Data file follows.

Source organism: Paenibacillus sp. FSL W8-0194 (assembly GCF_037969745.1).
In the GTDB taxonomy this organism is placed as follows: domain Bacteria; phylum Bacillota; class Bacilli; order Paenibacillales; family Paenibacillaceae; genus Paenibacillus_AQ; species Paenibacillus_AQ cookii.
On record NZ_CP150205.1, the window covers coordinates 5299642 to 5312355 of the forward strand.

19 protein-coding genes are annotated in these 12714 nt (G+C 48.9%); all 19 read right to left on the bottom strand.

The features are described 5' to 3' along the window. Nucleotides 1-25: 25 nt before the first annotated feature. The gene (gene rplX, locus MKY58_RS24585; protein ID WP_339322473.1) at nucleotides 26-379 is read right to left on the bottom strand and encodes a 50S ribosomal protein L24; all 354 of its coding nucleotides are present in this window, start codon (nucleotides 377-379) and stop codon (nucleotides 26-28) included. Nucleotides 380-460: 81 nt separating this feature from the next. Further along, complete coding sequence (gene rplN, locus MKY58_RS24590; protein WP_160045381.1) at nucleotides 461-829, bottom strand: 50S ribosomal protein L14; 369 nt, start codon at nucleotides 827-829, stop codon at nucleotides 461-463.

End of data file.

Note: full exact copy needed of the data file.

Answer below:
Source organism: Paenibacillus sp. FSL W8-0194 (assembly GCF_037969745.1).
In the GTDB taxonomy this organism is placed as follows: domain Bacteria; phylum Bacillota; class Bacilli; order Paenibacillales; family Paenibacillaceae; genus Paenibacillus_AQ; species Paenibacillus_AQ cookii.
On record NZ_CP150205.1, the window covers coordinates 5299642 to 5312355 of the forward strand.

19 protein-coding genes are annotated in these 12714 nt (G+C 48.9%); all 19 read right to left on the bottom strand.

The features are described 5' to 3' along the window. Nucleotides 1-25: 25 nt before the first annotated feature. The gene (gene rplX, locus MKY58_RS24585; protein ID WP_339322473.1) at nucleotides 26-379 is read right to left on the bottom strand and encodes a 50S ribosomal protein L24; all 354 of its coding nucleotides are present in this window, start codon (nucleotides 377-379) and stop codon (nucleotides 26-28) included. Nucleotides 380-460: 81 nt separating this feature from the next. Further along, complete coding sequence (gene rplN, locus MKY58_RS24590; protein WP_160045381.1) at nucleotides 461-829, bottom strand: 50S ribosomal protein L14; 369 nt, start codon at nucleotides 827-829, stop codon at nucleotides 461-463.